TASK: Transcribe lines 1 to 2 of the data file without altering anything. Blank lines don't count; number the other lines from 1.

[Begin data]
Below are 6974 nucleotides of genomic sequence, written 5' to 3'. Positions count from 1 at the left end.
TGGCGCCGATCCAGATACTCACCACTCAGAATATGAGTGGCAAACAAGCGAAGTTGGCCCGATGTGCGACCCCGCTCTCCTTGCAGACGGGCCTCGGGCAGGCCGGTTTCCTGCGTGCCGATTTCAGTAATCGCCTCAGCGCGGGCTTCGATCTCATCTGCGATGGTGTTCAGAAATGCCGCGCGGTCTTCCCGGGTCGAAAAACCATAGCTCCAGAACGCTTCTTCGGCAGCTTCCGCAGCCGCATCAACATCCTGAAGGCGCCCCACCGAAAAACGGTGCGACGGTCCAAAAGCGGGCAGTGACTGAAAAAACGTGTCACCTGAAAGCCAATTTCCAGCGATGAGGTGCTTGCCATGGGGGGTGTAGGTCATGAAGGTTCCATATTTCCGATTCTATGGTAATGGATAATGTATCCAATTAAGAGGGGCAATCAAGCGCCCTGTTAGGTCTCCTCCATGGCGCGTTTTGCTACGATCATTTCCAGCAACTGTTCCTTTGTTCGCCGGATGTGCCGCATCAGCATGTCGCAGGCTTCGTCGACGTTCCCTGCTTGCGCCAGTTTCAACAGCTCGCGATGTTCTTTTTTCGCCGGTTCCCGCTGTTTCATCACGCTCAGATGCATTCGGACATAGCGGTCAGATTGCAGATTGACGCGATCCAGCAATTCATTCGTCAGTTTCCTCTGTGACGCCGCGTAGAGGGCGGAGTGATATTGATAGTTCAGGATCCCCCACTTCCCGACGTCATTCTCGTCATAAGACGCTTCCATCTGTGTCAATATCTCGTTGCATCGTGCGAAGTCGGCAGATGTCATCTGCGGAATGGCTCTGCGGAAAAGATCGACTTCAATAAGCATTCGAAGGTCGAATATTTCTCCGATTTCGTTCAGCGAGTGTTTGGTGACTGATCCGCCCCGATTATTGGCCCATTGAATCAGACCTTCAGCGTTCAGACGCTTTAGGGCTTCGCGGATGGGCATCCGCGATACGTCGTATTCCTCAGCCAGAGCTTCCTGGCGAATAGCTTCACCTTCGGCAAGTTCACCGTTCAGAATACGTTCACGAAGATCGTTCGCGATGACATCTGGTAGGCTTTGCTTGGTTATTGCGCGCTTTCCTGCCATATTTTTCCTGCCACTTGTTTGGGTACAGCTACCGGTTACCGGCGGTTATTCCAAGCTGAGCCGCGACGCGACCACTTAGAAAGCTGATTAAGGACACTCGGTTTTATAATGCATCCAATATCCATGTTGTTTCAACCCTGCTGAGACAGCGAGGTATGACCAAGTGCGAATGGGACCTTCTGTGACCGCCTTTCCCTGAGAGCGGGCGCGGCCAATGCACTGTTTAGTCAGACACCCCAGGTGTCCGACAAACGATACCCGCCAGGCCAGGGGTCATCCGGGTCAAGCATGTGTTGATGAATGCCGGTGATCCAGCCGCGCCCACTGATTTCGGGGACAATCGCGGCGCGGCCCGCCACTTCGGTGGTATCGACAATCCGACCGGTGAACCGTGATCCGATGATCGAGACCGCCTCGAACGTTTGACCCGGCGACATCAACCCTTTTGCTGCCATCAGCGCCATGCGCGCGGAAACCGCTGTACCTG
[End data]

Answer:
Below are 6974 nucleotides of genomic sequence, written 5' to 3'. Positions count from 1 at the left end.
TGGCGCCGATCCAGATACTCACCACTCAGAATATGAGTGGCAAACAAGCGAAGTTGGCCCGATGTGCGACCCCGCTCTCCTTGCAGACGGGCCTCGGGCAGGCCGGTTTCCTGCGTGCCGATTTCAGTAATCGCCTCAGCGCGGGCTTCGATCTCATCTGCGATGGTGTTCAGAAATGCCGCGCGGTCTTCCCGGGTCGAAAAACCATAGCTCCAGAACGCTTCTTCGGCAGCTTCCGCAGCCGCATCAACATCCTGAAGGCGCCCCACCGAAAAACGGTGCGACGGTCCAAAAGCGGGCAGTGACTGAAAAAACGTGTCACCTGAAAGCCAATTTCCAGCGATGAGGTGCTTGCCATGGGGGGTGTAGGTCATGAAGGTTCCATATTTCCGATTCTATGGTAATGGATAATGTATCCAATTAAGAGGGGCAATCAAGCGCCCTGTTAGGTCTCCTCCATGGCGCGTTTTGCTACGATCATTTCCAGCAACTGTTCCTTTGTTCGCCGGATGTGCCGCATCAGCATGTCGCAGGCTTCGTCGACGTTCCCTGCTTGCGCCAGTTTCAACAGCTCGCGATGTTCTTTTTTCGCCGGTTCCCGCTGTTTCATCACGCTCAGATGCATTCGGACATAGCGGTCAGATTGCAGATTGACGCGATCCAGCAATTCATTCGTCAGTTTCCTCTGTGACGCCGCGTAGAGGGCGGAGTGATATTGATAGTTCAGGATCCCCCACTTCCCGACGTCATTCTCGTCATAAGACGCTTCCATCTGTGTCAATATCTCGTTGCATCGTGCGAAGTCGGCAGATGTCATCTGCGGAATGGCTCTGCGGAAAAGATCGACTTCAATAAGCATTCGAAGGTCGAATATTTCTCCGATTTCGTTCAGCGAGTGTTTGGTGACTGATCCGCCCCGATTATTGGCCCATTGAATCAGACCTTCAGCGTTCAGACGCTTTAGGGCTTCGCGGATGGGCATCCGCGATACGTCGTATTCCTCAGCCAGAGCTTCCTGGCGAATAGCTTCACCTTCGGCAAGTTCACCGTTCAGAATACGTTCACGAAGATCGTTCGCGATGACATCTGGTAGGCTTTGCTTGGTTATTGCGCGCTTTCCTGCCATATTTTTCCTGCCACTTGTTTGGGTACAGCTACCGGTTACCGGCGGTTATTCCAAGCTGAGCCGCGACGCGACCACTTAGAAAGCTGATTAAGGACACTCGGTTTTATAATGCATCCAATATCCATGTTGTTTCAACCCTGCTGAGACAGCGAGGTATGACCAAGTGCGAATGGGACCTTCTGTGACCGCCTTTCCCTGAGAGCGGGCGCGGCCAATGCACTGTTTAGTCAGACACCCCAGGTGTCCGACAAACGATACCCGCCAGGCCAGGGGTCATCCGGGTCAAGCATGTGTTGATGAATGCCGGTGATCCAGCCGCGCCCACTGATTTCGGGGACAATCGCGGCGCGGCCCGCCACTTCGGTGGTATCGACAATCCGACCGGTGAACCGTGATCCGATGATCGAGACCGCCTCGAACGTTTGACCCGGCGACATCAACCCTTTTGCTGCCATCAGCGCCATGCGCGCGGAAACCGCTGTACCTG